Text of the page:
Your Printer Might Not Catch Fire, but You Still Need Printer Security

Sue Marquette Poremba
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Five Warning Signs Your Security Policy Is Lacking

Warning signs of a weak security policy from SunGard Availability Services.

Tell me the truth - could you live without your printer? I know I couldn't. I like being able to read things on paper rather than on a screen, so I tend to print out notes and email messages when I'm pulling together a story or trying to understand something complex.


I'm not the only one who has bucked the "paperless" trend. As my colleague Paul Mah wrote:

Despite efforts to shift towards a paperless office over the last decade, the humble printer continues to retain an important role in the offices of today. With larger businesses likely to purchase high-end printer models that incorporate built-in Ethernet ports or even wireless capabilities, SMBs are left with the unique challenge of sharing their USB-based printers in a convenient, yet power-efficient, manner.

In most offices, the printers we depend on are interconnected through a network. And yet, they tend to slip under the wire when it comes to the network-connected devices that need to be protected. That might be because no one thinks about the printer until they have to print out a document or fix a paper jam. (I worked in an office once where half of the staff had no idea how to turn the machine off and on, let alone find the right paper tray.) But the printer is indeed a threat to office security.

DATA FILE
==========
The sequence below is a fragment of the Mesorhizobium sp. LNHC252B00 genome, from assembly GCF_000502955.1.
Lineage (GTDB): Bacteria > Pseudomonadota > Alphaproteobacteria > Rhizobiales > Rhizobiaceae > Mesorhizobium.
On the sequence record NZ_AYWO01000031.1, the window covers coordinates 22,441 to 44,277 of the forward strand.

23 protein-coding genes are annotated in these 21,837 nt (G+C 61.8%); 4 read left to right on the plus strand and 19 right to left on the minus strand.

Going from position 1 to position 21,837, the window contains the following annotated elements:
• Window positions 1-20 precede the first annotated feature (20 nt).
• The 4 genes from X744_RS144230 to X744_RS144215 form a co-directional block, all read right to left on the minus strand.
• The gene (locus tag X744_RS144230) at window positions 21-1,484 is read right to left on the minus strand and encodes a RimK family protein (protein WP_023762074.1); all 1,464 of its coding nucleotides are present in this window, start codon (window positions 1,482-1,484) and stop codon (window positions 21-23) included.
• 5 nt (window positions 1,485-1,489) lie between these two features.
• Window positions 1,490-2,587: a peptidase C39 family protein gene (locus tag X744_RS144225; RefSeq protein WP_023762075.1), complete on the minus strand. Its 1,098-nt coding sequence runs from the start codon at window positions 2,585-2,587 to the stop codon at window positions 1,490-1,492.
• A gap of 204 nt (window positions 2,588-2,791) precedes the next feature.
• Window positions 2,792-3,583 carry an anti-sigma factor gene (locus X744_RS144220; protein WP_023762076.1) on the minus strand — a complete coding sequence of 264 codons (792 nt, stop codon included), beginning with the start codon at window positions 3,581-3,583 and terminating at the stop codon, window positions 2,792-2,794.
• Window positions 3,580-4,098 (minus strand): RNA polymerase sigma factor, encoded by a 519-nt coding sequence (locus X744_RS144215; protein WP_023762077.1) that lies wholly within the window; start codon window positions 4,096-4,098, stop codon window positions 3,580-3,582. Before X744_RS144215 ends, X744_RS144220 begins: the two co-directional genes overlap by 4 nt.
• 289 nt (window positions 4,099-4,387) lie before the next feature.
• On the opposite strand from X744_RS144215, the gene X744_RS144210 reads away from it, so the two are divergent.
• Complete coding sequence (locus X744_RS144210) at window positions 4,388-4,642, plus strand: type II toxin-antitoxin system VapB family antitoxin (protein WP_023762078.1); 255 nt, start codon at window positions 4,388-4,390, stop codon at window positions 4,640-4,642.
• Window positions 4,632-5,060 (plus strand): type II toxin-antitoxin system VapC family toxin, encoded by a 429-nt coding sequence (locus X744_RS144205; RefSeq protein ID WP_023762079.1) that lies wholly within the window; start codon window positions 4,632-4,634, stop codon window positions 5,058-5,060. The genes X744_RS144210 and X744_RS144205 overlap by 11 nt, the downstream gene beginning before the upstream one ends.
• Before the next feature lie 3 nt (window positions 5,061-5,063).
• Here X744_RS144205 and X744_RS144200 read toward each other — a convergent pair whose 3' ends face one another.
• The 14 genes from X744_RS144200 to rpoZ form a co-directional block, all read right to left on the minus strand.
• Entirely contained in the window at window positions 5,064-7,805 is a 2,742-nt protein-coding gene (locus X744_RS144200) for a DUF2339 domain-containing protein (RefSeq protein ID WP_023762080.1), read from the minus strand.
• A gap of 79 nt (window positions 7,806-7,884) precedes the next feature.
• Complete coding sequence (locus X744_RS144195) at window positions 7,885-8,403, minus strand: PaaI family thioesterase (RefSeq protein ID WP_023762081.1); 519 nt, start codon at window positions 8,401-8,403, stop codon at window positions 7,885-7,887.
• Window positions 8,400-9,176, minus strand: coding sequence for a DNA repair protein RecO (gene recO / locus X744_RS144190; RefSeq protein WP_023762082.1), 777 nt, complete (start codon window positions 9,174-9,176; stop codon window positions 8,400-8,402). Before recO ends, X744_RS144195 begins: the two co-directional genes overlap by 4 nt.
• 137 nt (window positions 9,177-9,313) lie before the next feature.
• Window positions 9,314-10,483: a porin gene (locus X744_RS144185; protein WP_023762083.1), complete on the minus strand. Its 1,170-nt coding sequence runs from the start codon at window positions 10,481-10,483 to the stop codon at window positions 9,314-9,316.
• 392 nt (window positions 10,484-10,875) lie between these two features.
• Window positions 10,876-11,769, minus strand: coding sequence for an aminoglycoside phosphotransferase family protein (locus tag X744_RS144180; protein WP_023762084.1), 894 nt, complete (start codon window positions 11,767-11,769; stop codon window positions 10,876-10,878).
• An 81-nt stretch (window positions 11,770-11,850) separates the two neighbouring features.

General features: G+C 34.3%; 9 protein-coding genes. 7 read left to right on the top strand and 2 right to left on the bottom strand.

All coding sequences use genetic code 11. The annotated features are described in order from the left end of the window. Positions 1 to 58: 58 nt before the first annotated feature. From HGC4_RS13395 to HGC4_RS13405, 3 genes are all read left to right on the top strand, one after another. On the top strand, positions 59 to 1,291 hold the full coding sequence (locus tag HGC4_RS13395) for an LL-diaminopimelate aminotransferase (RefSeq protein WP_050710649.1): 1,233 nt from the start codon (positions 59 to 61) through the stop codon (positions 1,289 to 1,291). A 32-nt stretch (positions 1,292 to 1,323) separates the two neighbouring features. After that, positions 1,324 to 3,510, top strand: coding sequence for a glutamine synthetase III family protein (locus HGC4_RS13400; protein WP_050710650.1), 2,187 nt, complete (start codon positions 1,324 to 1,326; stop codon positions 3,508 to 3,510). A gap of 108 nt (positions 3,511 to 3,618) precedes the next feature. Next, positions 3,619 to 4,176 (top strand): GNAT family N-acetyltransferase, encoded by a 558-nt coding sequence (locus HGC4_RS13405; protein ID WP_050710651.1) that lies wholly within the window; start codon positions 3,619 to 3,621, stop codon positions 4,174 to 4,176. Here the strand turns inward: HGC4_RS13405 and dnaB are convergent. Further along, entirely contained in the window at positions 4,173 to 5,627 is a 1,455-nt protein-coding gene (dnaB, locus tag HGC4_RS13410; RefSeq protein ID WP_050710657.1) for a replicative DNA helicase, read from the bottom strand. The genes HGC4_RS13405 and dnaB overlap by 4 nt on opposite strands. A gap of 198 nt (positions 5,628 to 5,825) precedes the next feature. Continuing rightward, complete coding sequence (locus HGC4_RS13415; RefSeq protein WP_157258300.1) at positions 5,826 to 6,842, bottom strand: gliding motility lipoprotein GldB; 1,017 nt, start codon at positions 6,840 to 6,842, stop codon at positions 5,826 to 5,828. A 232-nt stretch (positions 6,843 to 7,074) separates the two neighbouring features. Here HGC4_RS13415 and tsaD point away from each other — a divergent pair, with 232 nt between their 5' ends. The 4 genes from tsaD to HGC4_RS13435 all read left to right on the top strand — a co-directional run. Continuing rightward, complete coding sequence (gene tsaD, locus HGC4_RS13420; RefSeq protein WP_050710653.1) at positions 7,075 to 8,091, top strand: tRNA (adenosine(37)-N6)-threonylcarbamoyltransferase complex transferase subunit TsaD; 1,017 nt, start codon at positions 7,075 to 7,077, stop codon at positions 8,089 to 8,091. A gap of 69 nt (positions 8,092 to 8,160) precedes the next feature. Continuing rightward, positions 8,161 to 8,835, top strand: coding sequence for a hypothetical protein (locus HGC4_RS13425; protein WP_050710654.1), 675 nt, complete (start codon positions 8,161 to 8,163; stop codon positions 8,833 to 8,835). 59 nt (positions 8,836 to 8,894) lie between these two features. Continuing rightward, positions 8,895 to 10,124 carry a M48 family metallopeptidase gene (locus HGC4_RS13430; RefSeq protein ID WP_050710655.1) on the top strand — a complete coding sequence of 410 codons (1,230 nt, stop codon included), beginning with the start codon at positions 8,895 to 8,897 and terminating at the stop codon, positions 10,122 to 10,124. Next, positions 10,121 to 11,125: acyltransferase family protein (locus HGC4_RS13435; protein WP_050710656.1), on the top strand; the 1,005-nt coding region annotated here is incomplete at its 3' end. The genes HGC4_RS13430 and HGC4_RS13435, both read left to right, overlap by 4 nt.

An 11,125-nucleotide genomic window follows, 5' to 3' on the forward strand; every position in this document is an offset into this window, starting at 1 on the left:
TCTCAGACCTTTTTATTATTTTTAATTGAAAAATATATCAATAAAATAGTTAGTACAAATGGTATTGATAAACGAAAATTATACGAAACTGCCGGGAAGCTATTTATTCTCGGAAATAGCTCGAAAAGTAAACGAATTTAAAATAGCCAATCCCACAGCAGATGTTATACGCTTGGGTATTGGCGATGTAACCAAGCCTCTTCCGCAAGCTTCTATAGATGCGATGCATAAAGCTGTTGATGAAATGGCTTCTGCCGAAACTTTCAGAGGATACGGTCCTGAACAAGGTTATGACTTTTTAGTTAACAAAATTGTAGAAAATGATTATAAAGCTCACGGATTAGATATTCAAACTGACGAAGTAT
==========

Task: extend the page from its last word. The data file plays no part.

Right now, the hot printer security story (perhaps literally) is one that points out that millions of printers could be open to a devastating hack. According to msnbc.com, researchers from Columbia University claim they discovered a "new class of computer security flaws" that could allow printers to be controlled over the Internet by criminals. One of the flaws allegedly targets Hewlett-Packard laser-jet printers, but maybe other printer lines as well:

The flaw involves firmware that runs so-called "embedded systems" such as computer printers, which increasingly are packed with functions that make them operate more like full-fledged computers. They also are commonly connected to the Internet.

One demonstration by the researchers showed how, through a hijacked computer, a printer's fuser, which dries the ink as it prints, could be overheated. This has led to more articles than I can count with titles crying out that this hack could cause your printer to catch fire. We have no idea if that's true, and ZDNet posted HP's response to this story and how to make sure your printer is safe.

Whether or not your printer could be set on fire by a hacker in Eastern Europe, printer security is something that needs to be in the security policy. As the ZDNet piece noted, printers should be kept behind a firewall. Disable remote firmware uploads. Understand how your printer's network connectivity works. But also remember the printer's actual job: printing out documents. People have a bad habit of printing out documents, ranging from databases with sensitive customer information to personal banking statements, and then letting the documents sit on the printer for hours or even days. How often have you hit "print" and then got sidetracked by a phone call or someone stopping by your desk?

A hacked printer is probably the lesser security concern in most offices, but it is the "printer bursting into flames" story that will get all the headlines.

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